Wednesday, November 14, 2012

Learning from politics

I'm extremely careful normally to keep my professional and personal lives somewhat separate, at least in Social Media terms.
Online I try and keep my professional life in Linkedin and my Personal Life in Facebook.
But as more and more professional organizations that I'm part of move into the Facebook space it becomes harder.
One of the reasons I do this is that I am very aware that my political views are unlikely to be shared by everyone I might want to do business with. In the USA with an election just gone its clear that we are as split as a nation politically as its possible to be. And the partisan conversations are getting more and more vitriolic and just plan mean.

As regular readers will know I became a citizen this year.And so I was very proud to be casting my first ballot for many years. As a learning pro and as a new citizen I feel a certain responsibility to look back at the election and see what lessons can be learned from it.

$3,000,000,000 later and no real difference
It looks like the total cost of this election at Federal, State and local levels across the country will be around 3 Billion dollars. The President is still the President. The Speaker of the House is still the Speaker of the House. The Senate Majority leader is still the Majority Leader.  Yes, a few Senate seats and a bunch of House seats changed parties but I have to wonder if the country got value for money. Both parties are talking about the deficit.  $3B would have been a nice start to paying that down.

Learning Question: What other very expensive learning projects change very little?

Low Engagement of something that is pretty important
Of the Approximately 311 Million people in the USA about 169 million of them are registered voters.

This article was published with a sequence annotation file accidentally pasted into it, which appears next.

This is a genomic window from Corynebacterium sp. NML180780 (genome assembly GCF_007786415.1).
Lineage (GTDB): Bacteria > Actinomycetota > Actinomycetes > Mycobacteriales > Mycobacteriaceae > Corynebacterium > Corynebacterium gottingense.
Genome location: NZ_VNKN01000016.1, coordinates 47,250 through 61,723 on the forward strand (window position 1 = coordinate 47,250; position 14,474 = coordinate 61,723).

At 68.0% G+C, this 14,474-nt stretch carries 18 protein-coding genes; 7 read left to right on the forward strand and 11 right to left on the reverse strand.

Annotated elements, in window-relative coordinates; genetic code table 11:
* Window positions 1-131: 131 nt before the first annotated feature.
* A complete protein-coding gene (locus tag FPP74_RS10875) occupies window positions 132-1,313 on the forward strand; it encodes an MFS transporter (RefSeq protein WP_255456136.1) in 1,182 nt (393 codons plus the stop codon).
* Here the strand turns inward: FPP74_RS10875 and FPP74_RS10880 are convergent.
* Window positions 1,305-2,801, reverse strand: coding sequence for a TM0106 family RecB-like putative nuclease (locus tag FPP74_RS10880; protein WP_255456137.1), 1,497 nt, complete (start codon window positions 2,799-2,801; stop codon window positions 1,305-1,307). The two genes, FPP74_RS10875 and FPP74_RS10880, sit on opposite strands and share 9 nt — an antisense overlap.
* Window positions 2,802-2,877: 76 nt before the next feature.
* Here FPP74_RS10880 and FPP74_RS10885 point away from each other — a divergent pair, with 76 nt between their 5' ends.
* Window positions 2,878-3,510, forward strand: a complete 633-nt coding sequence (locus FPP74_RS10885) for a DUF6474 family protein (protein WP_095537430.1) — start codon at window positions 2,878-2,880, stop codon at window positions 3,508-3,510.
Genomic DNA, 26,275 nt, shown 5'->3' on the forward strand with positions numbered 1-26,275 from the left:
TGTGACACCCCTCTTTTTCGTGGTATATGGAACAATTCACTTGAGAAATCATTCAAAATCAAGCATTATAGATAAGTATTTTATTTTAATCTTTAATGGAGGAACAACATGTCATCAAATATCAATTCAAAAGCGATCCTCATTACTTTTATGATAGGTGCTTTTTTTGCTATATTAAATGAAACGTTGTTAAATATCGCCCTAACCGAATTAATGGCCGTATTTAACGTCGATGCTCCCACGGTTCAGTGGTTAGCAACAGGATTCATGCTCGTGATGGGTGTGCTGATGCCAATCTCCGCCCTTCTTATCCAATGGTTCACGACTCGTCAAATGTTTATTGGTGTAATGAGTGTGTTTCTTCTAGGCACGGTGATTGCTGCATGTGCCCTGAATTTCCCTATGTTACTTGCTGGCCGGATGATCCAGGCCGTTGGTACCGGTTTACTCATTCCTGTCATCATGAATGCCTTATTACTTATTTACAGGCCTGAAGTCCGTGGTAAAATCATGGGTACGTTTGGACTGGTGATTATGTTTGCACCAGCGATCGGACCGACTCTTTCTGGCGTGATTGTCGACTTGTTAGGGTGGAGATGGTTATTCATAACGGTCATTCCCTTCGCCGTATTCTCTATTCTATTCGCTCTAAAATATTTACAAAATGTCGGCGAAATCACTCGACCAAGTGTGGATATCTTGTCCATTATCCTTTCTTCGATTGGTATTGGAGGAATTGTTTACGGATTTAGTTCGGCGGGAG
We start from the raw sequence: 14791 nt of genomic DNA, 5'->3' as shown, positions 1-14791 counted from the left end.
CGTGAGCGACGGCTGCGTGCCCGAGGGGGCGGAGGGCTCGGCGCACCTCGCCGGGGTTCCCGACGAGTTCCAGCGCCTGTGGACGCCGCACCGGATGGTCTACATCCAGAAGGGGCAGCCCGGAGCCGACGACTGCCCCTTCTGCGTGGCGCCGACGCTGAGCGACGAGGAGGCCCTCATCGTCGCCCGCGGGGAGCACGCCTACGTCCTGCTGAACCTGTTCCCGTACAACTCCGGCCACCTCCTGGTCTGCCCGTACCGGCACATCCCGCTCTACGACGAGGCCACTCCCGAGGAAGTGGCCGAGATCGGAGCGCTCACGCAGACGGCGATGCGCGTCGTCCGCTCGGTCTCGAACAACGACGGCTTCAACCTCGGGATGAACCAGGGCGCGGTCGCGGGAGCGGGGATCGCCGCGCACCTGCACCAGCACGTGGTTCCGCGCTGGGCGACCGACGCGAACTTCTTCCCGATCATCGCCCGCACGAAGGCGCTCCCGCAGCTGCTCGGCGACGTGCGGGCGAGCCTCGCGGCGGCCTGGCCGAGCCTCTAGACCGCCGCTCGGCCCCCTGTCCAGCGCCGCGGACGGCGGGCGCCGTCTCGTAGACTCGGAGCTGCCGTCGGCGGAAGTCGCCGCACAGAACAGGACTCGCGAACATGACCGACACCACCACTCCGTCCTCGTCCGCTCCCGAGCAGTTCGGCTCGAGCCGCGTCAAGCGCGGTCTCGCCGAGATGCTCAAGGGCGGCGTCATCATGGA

Now I know that there are lots of reasons why you might not be a registered voter. I only became a citizen this year so I know there are lots of non citizens out there. Also that 311M includes about 74M under 18 but even so that still means that some 20M people who could be registered are not. And so even though the winner got 51.4% of 'the popular vote that actually accounts for only 20% of the population. Even allowing for people who can't register to vote it means that more people chose not to vote for any candidate than voted for any individual candidate. A lot more.

Learning Question: What 'Important' learning projects to people really not care about?

Big Data beats wishful thinking.
Nate Silver from the FiveThrityEight blog of the NY times is the main winner out of this election. He called pretty much every race correctly (with the exception of a Montana Senate Seat) by looking at the data. He looked at all the polls and combined them to see bigger numbers. And with bigger numbers the margins of error get smaller. When people on the loosing side of polls critisize them and say that they over or under sample this group or that group, it's a mix of politics and wishful thinking.

Learning Question: Is there important data that we are missing because we don't like the message?

Just some musing from your friendly Learning Pro

Happy Learning

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